Tweed is so awesome,
Woolen clothing from Scotland
— Tweed Haiku, blahblahblahger
Today we sing the virtues of that most durable fabric, tweed.
Wait, no, wrong tweed.
Tweed Day remembers the corrupt politician who held New York City in the palm of his hand in the mid-1800s.
William Magear Tweed was “Boss” Tweed of Tammany Hall, the Democratic political machine that essentially ran New York. Tweed was born on this day (April 3) in 1823. The son of a Scottish-American chair-maker on the Lower East Side, he began his political career by organizing volunteer fire departments. He and Tammany Hall earned the support of New York’s working-class Irish immigrants, granting citizenship to potential constituents at the rate of 2,000 voters a day. (It Happened on Washington Square, Emily Kies Folpe)
He was elected to the U.S. House of Representatives at the tender age of 29, to the New York State Senate in 1867, and in 1868 was made “grand sachem” (Big Poobah) of Tammany Hall.
It’s estimated that Tweed stole—I mean “misappropriated” between $40 and$200 million dollars from the public during his tenure, which back in the 1860s was considered a lot of money. (We’re talking 1860’s dollars here, so billions by today’s standards.)
Boss Tweed’s downfall is often attributed to the satirical political cartoons of Thomas Nast in Harper’s Weekly starting in 1868. Legend has it, Tweed said of the cartoons, “Stop them damn pictures. I don’t care what the papers write about me. My constituents can’t read. But, damn it, they can see the pictures.”
But in truth Tweed was still at the height of his power in late 1870 when an investigation by “six businessmen with unimpeachable reputations” found that Tweed’s books had been “faithfully kept” and could find no wrong-doing. Tweed was expected to run for and win the New York U.S. Senate seat in 1872.
Tweed’s real downfall wasn’t the papers. It was a holiday: the Glorious Twelfth. No, not Grouse-hunting day, the other Glorious Twelfth. July 12th is a Northern Irish Protestant holiday celebrating King William of Orange’s victory over the largely Irish Catholic forces of King James II at the Battle of the Boyne in 1690.
In July 1871, Irish Protestants in New York City (the Loyal Order of Orange) sought permission to throw an Orange Parade.
“Irish Catholic organizations protested that the parade would be an insult to their community and pointed to the Orangemen’s behavior the previous July 12, when they had marched up Eighth Avenue…”
The marchers the previous year had the ingenious idea of hurling epithets at Irish workers who were laying pipe along the streets they passed, and sang such rousing hits as “Croppies, Lie Down.” Eight people were killed in the violence that ensued.
Tweed nixed the 1871 parade, and the Protestants, fearing that Irish Catholics had taken over their city, laid into Tweed. Public tide rapidly turned against him until Tweed and the Governor were forced to reverse the decision and allowed the parade to take place.
In the infamous “Orange Riots of July 12th” that started as a parade, between thirty and sixty people were killed, including two police officers. Over a hundred citizens were wounded, and twenty policemen.
After the riot, both sides were fed up with the Boss. And someone upset at Tweed for the whole parade debacle supplied the Times with the incriminating evidence they needed to convict him in the court of public approval.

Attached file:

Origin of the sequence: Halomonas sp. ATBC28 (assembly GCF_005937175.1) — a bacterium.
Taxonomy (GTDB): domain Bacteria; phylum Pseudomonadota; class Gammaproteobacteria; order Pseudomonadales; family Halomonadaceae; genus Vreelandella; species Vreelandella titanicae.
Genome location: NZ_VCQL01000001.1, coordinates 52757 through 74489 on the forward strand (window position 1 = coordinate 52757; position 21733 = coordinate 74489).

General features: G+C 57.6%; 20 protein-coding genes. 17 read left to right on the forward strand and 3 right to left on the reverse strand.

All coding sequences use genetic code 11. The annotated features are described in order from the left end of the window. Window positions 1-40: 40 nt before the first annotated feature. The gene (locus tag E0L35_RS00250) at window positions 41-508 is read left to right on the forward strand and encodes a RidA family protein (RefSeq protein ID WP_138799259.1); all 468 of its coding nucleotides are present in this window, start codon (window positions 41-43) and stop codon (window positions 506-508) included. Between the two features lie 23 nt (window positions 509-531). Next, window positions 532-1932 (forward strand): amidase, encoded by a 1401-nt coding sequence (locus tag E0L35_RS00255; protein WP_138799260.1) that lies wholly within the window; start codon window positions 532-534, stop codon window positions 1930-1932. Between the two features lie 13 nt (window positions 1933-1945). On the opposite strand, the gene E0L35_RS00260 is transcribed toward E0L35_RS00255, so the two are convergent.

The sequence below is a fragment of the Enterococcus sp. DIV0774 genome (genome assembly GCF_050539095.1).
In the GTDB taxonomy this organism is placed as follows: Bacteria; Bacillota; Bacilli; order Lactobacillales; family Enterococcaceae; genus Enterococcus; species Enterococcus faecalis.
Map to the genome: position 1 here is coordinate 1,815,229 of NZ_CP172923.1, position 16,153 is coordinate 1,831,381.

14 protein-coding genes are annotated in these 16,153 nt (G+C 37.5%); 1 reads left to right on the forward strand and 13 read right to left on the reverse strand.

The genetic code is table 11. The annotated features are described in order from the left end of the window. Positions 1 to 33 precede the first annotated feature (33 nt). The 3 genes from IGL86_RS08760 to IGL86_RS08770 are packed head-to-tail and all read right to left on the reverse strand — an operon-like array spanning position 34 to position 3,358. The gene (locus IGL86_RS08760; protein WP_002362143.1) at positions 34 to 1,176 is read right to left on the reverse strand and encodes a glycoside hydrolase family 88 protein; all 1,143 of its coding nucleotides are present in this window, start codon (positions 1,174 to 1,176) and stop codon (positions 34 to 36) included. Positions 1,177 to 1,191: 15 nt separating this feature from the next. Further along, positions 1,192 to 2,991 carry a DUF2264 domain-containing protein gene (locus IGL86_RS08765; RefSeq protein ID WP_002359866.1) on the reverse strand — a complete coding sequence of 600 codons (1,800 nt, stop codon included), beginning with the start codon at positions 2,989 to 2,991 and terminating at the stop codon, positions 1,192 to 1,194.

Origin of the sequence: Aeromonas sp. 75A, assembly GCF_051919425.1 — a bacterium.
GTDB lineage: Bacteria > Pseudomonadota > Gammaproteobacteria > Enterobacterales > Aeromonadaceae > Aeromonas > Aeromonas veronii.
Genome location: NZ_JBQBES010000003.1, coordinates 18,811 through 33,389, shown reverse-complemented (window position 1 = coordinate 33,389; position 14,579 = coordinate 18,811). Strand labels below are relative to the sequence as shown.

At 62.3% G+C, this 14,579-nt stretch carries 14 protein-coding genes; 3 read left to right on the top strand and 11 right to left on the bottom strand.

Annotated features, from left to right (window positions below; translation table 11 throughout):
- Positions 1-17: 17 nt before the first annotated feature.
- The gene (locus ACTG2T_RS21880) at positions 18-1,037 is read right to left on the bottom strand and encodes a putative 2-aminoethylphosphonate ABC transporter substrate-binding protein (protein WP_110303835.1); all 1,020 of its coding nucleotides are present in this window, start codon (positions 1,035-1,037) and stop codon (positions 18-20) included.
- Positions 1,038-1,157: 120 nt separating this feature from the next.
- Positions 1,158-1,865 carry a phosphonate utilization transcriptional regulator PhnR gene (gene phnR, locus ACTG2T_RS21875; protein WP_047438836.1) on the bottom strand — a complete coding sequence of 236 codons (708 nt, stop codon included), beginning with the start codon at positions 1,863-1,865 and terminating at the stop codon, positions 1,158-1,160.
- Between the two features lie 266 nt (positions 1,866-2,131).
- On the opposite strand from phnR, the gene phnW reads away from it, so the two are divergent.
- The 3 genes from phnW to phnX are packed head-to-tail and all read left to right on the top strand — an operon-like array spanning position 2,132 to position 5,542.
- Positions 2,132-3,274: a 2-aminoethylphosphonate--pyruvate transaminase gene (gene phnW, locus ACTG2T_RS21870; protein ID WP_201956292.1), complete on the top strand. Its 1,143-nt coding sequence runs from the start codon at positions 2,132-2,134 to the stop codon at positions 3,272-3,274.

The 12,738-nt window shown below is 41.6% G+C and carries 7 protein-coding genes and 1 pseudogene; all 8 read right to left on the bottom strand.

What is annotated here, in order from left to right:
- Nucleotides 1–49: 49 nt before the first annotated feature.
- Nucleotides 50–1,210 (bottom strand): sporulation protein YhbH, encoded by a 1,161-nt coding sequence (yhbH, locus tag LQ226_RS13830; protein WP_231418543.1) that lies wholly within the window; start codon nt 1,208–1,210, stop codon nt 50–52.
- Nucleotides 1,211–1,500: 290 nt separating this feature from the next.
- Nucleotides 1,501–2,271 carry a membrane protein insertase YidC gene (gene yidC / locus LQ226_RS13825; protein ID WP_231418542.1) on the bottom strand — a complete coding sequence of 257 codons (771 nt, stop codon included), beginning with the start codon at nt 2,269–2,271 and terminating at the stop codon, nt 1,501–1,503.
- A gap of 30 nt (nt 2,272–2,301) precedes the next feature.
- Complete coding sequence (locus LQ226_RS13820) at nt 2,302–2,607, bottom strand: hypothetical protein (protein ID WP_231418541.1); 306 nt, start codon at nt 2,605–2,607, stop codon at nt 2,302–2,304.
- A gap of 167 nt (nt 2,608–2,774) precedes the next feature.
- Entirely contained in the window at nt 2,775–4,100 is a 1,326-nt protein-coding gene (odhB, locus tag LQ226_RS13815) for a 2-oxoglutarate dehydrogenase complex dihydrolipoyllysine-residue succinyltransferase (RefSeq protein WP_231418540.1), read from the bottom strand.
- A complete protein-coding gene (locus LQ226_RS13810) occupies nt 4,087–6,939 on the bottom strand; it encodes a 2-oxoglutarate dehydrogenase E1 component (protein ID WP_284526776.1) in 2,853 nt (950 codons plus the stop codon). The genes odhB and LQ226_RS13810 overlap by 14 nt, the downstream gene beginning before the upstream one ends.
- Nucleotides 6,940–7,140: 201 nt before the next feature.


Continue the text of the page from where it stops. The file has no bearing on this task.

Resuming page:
“On July 22, ten days after the Boyne Day battle, the Times began publishing solid evidence of Ring rascality, turned over to the paper by an aggrieved insider. Day after Day, publisher George Jones reproduced whole pages from the cooked account books of James Watson, who until his recent death in a sleighing accident up in Harlem Lane had been the Ring’s trusted bookkeeper.” (Gotham)
The investigation revealed a plague of graft and corruption unprecedented in American politics.
In one example, New York City paid more for a single courthouse under Tweed than Secretary of State Seward had just paid for the territory of Alaska.
In fact the courthouse cost twice as much as Alaska, and four times as much as Britain’s Houses of Parliament. [Now that’s fiscal stimulus!]
When news of New York City’s debt spread overseas, European officials cut off the city’s line of credit and removed NYC bonds from the Berlin Stock Exchange.
The rest of the Tweed timeline goes like this:
- October 1871: Tweed arrested
- November 1871: Tweed wins re-election
- December 1871: Tweed booted out as “grand sachem” of Tammany Hall
- January 1873: First trial results in hung jury, possibly bribed
- November 1873: Tweed convicted, sentenced to 12 years
- 1875: Conviction overturned, Tweed is released
- 1875-1878: Tweed is immediately sued for 6 million by creditors. Unable to repay the debts, he’s re-incarcerated. He escapes to Cuba, but is returned by Spanish authorities.
- 1878: Boss Tweed, once the third largest property owner in New York City, dies in prison, a broken man. He is 55.
Moral of the story: You can lie, cheat, and steal, but don’t mess with people’s parades. Or their holidays.
Today is Tweed Day.
I’ve no idea who started this holiday, or why we remember a corrupt politician. The earliest references I’ve found are only a few decades old, in Chase’s Calendar of Events. But for the record, everydaysaholiday.org neither condones nor condemns this holiday, and we wholly support the right of the God-loving people of this land to celebrate the durable Scottish fabric we call Tweed.
“If everyone wears a tweed cap on April 3rd, after having endured the proper amount of ridicule from co-workers, you can all meet up in State House Square and re-enact the big dance scene from Newsies in celebration of Tweed.”